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It’s Your Turn:

  1. Had you previously considered all eight areas of loss experienced by adoptees discussed in Chapter One?
  2. Which of the 4 parenting tasks do you find most challenging?
  3. Which parenting task do you feel most equipped for?
  4. What do you do for self-care?

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The Primal Wound – Foster Care and Adoption Book Review

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From the Cover of The Primal Wound by Nancy Newton Verrier:

The Primal Wound is a book which will revolutionize the way we think about adoption. In its application of information about pre- and perinatal psychology, attachment, bonding, and loss, it clarifies the effects of separation from the birthmother on adopted children. In addition, it gives those children, whose pain has long been unacknowledged or misunderstood, validation for their feelings, as well as explanations for their behavior. The insight which Ms. Verrier brings to the experiences of abandonment and loss will contribute not only to the healing of adoptees, their adoptive families, and birthmothers, but will bring understanding and encouragement to anyone who has ever felt abandoned.”

About the Author:

“Nancy Verrier, M.A., the mother of two daughters—one who is adopted and one who is not—is an advocate for children. She holds a masters degree in clinical psychology and is in private practice in Lafayette, California. In addition to her clinical and adoption work, Ms. Verrier writes and lectures about the effects of early childhood trauma and deprivation caused by premature separation from the mother under various circumstances.”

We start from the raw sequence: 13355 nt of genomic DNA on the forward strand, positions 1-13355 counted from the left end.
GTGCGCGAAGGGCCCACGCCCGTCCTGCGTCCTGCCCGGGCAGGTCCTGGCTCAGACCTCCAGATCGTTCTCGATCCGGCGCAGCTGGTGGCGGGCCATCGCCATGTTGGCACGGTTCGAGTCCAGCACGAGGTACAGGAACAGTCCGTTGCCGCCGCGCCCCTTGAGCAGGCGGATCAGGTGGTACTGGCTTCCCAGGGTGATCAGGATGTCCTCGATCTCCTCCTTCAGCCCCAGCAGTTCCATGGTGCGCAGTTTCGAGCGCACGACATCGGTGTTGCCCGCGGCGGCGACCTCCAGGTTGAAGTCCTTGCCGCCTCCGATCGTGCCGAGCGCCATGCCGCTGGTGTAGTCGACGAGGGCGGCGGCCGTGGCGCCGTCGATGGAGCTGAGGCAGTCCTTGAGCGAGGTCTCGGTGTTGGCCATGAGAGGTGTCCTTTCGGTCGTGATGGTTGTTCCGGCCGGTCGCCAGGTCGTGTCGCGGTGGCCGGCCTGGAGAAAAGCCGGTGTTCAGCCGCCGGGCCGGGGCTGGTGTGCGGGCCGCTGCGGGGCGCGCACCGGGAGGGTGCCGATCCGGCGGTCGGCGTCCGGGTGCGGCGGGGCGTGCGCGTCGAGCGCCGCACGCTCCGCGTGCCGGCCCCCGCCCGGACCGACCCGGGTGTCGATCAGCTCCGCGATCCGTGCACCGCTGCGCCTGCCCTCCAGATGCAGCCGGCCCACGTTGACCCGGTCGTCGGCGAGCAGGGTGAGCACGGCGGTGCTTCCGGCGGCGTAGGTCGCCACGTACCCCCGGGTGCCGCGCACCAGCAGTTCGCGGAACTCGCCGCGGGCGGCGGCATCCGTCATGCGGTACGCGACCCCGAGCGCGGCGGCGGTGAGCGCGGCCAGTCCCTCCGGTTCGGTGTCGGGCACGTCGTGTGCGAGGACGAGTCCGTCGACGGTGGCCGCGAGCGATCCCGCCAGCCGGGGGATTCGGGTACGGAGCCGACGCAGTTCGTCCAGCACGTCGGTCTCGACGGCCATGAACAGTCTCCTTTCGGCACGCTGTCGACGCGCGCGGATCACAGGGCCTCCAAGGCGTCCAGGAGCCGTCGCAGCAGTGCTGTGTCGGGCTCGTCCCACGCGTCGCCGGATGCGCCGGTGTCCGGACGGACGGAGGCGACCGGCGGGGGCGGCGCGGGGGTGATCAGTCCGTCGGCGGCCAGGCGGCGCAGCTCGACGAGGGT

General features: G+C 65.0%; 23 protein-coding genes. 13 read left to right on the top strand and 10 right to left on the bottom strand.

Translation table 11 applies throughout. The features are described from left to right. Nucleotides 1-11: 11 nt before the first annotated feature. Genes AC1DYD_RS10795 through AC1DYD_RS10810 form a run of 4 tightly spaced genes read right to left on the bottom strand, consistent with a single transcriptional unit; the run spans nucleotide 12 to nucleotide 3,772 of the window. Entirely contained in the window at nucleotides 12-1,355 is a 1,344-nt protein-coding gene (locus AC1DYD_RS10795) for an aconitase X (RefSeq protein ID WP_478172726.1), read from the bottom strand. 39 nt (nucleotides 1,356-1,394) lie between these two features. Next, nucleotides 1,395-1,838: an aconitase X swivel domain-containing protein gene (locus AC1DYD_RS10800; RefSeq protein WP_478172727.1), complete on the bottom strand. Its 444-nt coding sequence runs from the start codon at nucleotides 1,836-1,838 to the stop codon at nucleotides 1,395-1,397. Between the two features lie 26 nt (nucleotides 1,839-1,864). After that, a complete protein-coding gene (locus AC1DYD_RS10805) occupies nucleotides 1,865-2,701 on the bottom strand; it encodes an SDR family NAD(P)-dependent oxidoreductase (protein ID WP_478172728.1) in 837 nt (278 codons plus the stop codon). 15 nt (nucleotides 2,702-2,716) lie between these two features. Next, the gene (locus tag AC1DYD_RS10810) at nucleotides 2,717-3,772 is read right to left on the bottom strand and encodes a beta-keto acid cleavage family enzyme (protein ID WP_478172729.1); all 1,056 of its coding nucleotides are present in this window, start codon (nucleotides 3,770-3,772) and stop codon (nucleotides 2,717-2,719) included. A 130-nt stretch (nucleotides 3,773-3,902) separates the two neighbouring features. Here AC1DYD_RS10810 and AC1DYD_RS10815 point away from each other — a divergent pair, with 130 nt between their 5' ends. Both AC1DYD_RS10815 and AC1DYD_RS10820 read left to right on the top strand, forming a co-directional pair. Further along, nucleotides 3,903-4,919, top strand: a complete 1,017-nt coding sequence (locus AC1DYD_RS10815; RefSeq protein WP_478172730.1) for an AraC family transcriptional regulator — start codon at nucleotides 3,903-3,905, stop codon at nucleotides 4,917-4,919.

Grade:

5 hoots out of 5

Transfiguring Adoption awarded this book 5 Hoots out of 5 based on how useful it will be for a foster/adoptive family. [Learn more about our Hoot grading system here]

What Our Family Thought:

The Primal Wound has been on my radar for quite some time as I’ve heard from multiple sources that it is a must read when it comes to adoption-related texts, and for the most part it did not disappoint! From a wealth of personal and professional experience, Ms. Verrier relates the impact being separated from one’s birthmother has on children and later on the adults they become. This is a highly encouraged read for all individuals in the adoption triad and also for adoption workers, counselors, therapists, and trainers of pre- and post-adoptive families.